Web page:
This week, scientists and representatives from every country on Earth are gathering in South Korea to put the finishing touches on a report that, if followed, would change the course of history.
The report is a roadmap for possible ways to keep climate change to 1.5 degrees C above pre-industrial levels. Anything beyond that amount of warming, and the planet starts to really go haywire. So the International Panel on Climate Change — a U.N.-sponsored, Nobel Peace Prize-winning assemblage of scientists — wants to show how we can avoid that. To be clear, hitting that goal would require a radical rethink in almost every aspect of society. But the report finds that not meeting the goal would upend life as we know it, too.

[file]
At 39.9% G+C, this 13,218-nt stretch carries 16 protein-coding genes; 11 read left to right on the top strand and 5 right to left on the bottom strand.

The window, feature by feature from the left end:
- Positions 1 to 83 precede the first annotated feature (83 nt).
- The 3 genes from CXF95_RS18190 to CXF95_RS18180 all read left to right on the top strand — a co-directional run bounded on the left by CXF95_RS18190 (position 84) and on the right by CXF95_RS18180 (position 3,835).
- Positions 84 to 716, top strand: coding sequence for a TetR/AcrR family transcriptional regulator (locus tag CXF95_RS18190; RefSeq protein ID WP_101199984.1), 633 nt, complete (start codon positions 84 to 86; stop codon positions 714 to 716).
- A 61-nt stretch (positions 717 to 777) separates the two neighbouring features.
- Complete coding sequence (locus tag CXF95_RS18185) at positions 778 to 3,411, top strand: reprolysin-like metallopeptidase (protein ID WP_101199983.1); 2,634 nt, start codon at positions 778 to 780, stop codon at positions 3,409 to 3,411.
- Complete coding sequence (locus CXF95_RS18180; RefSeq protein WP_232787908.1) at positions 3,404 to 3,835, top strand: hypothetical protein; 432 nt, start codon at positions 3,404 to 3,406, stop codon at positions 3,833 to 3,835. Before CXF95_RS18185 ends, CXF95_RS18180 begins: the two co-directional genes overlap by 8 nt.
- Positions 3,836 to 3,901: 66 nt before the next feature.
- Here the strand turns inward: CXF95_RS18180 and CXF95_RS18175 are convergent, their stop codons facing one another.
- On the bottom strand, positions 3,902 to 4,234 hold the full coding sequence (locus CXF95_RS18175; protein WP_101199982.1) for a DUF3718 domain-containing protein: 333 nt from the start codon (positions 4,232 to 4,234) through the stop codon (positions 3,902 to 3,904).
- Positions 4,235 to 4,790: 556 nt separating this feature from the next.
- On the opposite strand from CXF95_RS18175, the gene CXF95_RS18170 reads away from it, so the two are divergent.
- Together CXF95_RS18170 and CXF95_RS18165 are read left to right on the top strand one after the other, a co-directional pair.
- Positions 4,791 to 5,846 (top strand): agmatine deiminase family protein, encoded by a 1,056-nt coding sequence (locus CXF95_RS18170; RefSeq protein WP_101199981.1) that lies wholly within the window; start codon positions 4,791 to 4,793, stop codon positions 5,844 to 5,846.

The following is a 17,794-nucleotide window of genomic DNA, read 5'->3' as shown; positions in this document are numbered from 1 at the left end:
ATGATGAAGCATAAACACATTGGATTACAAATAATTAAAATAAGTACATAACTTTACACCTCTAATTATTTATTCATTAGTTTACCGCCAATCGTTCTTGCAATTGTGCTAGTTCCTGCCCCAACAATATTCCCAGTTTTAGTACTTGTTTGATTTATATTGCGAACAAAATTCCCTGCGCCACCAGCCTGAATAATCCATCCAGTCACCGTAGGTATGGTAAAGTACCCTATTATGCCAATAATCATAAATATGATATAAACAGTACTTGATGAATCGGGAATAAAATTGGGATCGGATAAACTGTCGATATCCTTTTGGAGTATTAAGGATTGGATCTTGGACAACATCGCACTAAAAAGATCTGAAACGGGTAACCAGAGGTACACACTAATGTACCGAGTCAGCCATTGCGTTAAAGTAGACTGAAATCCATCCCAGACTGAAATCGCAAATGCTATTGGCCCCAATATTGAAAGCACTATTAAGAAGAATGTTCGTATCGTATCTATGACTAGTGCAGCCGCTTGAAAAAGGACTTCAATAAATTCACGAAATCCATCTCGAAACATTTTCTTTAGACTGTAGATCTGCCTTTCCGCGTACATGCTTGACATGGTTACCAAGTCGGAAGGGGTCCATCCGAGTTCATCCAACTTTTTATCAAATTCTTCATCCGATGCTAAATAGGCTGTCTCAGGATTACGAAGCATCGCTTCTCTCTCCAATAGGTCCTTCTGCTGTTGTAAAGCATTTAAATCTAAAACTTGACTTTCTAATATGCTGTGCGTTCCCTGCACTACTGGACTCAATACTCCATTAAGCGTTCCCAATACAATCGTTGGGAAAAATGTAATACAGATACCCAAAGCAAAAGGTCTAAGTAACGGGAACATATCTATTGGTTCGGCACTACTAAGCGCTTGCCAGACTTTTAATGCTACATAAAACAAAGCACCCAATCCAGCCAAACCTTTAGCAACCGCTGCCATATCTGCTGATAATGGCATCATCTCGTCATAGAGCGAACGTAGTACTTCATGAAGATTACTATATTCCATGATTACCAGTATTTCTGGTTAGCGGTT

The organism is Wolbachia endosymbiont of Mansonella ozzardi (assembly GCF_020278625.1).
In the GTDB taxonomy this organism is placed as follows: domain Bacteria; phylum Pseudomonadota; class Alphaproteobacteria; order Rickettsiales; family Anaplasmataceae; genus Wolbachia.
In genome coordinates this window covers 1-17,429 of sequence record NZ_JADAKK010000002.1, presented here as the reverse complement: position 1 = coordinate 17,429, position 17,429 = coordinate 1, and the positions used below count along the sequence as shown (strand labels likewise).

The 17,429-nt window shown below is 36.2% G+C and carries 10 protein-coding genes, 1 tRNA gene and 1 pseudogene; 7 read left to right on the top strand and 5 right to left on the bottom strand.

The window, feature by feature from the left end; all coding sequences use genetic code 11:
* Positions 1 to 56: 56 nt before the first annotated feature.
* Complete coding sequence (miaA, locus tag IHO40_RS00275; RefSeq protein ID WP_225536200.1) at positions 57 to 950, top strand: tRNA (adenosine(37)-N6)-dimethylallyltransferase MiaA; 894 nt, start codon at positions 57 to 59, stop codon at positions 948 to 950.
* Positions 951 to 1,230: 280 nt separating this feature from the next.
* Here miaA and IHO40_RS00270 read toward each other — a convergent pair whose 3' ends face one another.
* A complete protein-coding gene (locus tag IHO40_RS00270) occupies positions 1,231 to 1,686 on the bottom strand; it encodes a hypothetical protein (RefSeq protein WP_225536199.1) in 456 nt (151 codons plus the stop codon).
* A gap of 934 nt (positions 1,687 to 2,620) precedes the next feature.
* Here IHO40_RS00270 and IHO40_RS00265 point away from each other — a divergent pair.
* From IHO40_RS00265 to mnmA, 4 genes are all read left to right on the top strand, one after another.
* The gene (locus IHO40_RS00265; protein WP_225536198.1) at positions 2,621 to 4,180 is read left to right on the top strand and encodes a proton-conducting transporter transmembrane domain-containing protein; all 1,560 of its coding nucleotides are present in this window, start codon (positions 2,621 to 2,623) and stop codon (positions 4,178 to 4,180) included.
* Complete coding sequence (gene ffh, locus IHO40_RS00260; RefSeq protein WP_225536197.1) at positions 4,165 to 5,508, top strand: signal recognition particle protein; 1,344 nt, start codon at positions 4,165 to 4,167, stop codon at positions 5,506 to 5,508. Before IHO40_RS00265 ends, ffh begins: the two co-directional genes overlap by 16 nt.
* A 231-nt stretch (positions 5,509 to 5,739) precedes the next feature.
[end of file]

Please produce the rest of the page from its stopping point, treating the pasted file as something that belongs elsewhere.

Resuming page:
“This will be one of the most important meetings in the IPCC’s history,” said Hoesung Lee, the group’s chair, in his opening address on Monday.
The report will be released on October 8. From leaked drafts, we know the basics of scientists’ findings: World greenhouse gas emissions must peak by 2020 — just 15 months from now. The scientists also show the difference in impacts between 1.5 and 2 degrees would not be minor — it could be make-or-break for the West Antarctic Ice Sheet, for example, which would flood every coastal city on Earth should it collapse.
“The decisions we make now about whether we let 1.5 or 2 degrees or more happen will change the world enormously,” said Heleen de Coninck, a Dutch climate scientist and one of the report’s lead authors, in an interview with the BBC. “The lives of people will never be the same again either way, but we can influence which future we end up with.”
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